I recall my very first ones; they had spiral bindings, red or orange covers. I scribbled in them furiously, took them to high school art class, and hauled them out to do wholly unsatisfying sketches outdoors – but mostly I sprawled on my tummy on the floor of my room (purple shag carpet; yes I chose it, yes I was in my teens, yes it was the 70’s, yes I think I should be excused on those grounds alone) dutifully doodling in pencil.
I recall my first real sketchbook, a gift from my colleague Alan Lee during a sojourn in the Antipodes and in Middle-Earth. When I mused how hard it was to start a first sketch in such a lovely – and so crisply pristine – object, he advised: “Just open it anywhere in the middle, that way if the first sketch isn’t so good, it won’t be the first one in the book.”
I recall taking the stage in Toronto at IdeaCity 2006 in front of 500 people, and ad-libbing a presentation about the advantages of low-tech hardbound A3 acid-free “laptops”, with notes hastily scribbled in my Daler-Rowney A3 Bluewave.
I recall spending an entire day, comfortably ensconced under a pine tree, next to the camp of the Laketown refugees, admiring the vista across Lake Tekapu, watching the beautifully costumed extras file by and drawing sketches of Erebor. Or sitting quietly in whatever pools of light could be found find inside dark sound stages, trying not to make too much noise sketching during takes. (I never thought I would ever be choosing pencils in function of their acoustics.)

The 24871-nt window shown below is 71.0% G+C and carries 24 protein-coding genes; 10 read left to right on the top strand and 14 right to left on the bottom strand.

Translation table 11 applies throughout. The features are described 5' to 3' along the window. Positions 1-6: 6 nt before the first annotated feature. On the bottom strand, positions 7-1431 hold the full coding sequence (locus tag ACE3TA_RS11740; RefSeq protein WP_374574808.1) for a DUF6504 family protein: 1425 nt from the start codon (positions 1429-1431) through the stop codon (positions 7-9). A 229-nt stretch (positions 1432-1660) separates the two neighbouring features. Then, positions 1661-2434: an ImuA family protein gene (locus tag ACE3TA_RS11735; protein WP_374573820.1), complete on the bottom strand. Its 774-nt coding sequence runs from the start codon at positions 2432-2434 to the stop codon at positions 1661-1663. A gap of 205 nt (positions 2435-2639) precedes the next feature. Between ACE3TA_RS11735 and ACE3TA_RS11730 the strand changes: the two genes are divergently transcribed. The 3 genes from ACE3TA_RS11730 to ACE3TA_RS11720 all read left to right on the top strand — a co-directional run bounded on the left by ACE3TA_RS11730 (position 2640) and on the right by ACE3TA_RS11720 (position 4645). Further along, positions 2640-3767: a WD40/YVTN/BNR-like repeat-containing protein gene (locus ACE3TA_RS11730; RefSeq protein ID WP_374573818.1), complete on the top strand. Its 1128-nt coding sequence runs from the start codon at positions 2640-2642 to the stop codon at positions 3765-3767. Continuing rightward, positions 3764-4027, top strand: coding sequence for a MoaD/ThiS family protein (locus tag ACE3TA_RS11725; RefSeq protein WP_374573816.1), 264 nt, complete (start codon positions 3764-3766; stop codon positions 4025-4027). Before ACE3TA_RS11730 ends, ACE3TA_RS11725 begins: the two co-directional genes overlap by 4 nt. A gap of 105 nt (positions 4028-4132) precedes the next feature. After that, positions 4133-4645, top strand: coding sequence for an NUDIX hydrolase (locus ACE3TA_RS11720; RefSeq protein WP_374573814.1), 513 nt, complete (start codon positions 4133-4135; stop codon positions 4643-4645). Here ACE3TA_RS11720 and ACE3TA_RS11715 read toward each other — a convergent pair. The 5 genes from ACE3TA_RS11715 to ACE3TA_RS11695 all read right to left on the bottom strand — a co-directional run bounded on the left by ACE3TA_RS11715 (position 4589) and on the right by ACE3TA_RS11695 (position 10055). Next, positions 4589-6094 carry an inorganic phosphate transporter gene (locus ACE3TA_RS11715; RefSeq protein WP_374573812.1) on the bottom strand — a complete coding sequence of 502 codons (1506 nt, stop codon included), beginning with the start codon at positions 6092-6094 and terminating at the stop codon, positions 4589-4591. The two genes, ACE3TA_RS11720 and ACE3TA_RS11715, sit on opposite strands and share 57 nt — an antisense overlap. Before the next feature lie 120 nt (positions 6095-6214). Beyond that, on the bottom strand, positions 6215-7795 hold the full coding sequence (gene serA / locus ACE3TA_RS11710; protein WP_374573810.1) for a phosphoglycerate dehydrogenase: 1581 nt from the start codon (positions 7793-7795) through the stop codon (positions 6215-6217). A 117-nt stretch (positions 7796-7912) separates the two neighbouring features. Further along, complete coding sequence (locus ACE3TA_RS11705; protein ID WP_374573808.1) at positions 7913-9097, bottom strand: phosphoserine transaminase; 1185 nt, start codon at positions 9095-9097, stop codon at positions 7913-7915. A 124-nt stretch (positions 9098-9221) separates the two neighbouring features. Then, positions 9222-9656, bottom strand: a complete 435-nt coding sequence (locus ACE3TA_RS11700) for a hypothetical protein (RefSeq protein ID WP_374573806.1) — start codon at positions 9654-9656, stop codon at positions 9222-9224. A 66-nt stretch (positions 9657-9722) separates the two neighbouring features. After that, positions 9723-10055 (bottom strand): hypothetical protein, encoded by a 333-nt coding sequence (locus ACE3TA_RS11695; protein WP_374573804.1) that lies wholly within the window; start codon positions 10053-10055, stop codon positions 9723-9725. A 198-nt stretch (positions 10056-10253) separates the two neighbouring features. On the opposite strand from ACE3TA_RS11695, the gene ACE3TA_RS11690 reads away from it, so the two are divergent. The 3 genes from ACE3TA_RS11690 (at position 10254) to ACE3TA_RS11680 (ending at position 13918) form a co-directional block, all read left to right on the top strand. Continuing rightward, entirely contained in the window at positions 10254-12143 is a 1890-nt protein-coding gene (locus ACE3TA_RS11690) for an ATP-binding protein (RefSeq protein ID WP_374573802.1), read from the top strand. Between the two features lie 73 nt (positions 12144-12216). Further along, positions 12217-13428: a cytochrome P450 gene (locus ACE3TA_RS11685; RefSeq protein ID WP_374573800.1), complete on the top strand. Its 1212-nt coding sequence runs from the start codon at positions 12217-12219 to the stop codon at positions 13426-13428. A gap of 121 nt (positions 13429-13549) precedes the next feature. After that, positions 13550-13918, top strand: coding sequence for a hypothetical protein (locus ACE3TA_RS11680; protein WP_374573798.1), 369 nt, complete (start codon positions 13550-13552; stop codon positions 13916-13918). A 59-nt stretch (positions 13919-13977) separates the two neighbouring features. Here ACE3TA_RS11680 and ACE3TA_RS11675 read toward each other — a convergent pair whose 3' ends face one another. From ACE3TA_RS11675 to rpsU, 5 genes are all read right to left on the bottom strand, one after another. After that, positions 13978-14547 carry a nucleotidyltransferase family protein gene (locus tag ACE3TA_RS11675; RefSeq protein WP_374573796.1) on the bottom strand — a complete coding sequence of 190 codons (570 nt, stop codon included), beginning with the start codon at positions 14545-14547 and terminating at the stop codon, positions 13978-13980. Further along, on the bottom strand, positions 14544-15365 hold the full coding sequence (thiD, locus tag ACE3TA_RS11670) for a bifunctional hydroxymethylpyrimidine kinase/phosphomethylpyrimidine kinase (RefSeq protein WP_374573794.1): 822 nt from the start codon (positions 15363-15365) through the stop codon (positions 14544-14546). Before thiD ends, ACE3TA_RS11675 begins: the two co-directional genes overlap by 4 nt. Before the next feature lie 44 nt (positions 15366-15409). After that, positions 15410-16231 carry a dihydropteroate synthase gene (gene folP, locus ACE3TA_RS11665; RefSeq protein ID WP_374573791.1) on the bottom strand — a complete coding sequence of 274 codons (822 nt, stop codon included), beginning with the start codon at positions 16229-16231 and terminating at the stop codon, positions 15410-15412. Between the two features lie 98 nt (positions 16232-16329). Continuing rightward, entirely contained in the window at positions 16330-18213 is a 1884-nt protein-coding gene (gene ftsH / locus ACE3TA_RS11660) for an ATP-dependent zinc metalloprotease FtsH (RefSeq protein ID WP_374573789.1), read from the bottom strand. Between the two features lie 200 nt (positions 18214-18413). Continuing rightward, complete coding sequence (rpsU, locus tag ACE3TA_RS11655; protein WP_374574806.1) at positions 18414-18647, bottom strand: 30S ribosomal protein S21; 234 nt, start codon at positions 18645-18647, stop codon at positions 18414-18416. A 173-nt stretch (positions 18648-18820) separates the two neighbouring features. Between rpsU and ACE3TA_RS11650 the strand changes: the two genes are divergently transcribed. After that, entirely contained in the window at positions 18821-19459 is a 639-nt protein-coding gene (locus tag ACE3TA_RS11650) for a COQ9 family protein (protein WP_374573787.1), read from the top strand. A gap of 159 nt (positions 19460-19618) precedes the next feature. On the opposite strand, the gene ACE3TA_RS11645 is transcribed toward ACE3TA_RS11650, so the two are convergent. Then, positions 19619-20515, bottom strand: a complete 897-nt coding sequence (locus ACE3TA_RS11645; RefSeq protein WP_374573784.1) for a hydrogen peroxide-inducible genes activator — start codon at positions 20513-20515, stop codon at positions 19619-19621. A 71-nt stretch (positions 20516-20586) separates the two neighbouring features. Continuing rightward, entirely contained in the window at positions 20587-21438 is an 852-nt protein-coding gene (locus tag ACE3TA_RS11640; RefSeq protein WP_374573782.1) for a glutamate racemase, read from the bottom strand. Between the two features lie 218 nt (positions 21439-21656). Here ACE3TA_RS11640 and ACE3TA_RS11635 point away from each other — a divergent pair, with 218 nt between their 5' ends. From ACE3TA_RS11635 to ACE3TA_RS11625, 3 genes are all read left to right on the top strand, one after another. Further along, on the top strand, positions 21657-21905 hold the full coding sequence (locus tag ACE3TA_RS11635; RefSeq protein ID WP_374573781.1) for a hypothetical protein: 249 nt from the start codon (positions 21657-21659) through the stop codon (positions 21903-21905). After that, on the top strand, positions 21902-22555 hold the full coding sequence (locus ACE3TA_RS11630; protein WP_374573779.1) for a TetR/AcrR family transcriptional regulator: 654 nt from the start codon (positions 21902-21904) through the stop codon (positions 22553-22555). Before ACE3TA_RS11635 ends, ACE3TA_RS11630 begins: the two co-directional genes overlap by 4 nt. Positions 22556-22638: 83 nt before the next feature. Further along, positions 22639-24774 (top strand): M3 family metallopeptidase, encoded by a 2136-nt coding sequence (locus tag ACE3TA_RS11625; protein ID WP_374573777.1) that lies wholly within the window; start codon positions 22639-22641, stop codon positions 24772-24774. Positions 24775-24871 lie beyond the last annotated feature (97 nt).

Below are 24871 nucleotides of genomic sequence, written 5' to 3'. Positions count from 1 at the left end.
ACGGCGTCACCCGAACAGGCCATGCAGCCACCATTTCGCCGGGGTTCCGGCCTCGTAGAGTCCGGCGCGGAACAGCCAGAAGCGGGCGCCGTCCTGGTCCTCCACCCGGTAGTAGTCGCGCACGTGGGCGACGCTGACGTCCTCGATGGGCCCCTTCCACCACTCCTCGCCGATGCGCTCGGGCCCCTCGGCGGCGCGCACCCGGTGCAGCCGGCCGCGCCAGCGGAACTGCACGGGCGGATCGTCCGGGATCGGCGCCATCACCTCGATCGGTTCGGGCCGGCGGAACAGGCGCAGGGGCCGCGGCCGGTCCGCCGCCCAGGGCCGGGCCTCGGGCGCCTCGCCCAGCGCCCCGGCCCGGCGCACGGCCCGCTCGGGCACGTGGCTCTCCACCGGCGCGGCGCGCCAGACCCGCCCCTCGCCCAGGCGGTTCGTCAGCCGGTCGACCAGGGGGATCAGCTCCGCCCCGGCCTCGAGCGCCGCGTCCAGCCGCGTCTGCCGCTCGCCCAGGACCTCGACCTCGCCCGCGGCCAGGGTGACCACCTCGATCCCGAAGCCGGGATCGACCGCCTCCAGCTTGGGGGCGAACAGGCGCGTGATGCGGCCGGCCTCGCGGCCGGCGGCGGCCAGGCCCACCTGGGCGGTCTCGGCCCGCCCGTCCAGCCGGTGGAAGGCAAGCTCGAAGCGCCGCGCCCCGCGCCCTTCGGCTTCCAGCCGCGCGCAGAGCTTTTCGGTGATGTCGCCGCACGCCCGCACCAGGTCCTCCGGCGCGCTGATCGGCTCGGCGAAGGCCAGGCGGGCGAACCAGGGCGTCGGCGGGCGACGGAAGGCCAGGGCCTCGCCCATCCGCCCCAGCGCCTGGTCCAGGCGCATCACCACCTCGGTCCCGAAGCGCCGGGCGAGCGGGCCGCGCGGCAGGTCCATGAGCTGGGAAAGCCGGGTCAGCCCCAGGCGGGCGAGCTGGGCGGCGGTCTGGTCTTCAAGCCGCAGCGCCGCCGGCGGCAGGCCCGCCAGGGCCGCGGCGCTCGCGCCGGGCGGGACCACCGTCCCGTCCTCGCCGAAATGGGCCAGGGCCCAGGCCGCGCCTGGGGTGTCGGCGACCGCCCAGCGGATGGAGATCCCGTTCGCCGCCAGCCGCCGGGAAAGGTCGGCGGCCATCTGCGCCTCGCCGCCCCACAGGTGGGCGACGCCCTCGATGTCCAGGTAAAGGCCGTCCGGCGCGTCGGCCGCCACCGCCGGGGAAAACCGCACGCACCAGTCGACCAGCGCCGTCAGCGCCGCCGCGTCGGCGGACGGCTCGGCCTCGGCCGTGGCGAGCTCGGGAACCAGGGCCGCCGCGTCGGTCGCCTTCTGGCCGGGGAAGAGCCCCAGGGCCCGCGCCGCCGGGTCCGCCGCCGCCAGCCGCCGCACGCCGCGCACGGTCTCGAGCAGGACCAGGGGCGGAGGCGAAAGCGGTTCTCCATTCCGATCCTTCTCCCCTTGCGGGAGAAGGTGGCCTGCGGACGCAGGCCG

Photo: Claude DUSSEX
I recall seaside vacations and hammocks, sketchbook perched on my knees, listening to cicadas and drawing whatever crossed my mind, a sketch a day. I recall staring in mild dismay at the contents of my pencil case and realizing that I had forgotten to sharpen 12 hours worth of pencils before stowing my utility knife in my checked luggage – and undertaking a series of, well… rather dull sketches.
A lot of your life can go into a sketchbook.
Come to think of it, mine probably has…
Thus, I’ve become a fervent advocate of the sketchbook, with all the truly subjective and categorical qualifiers ranging from the dithyrambic to the dismissive. For all these reasons, as well as for a goodly number of more objective ones, and prompted by the suggestions of a member of the forum, we’ve decided to undertake the creation of a special section dedicated to the very existence of sketchbooks: their history, their fabrication, famous sketchbooks through the ages, the artists who used them, where to buy them now and what best to use to draw in them.
And of course, YOUR views and thoughts and experiences.
Welcome to the Sketchbook Appreciation Society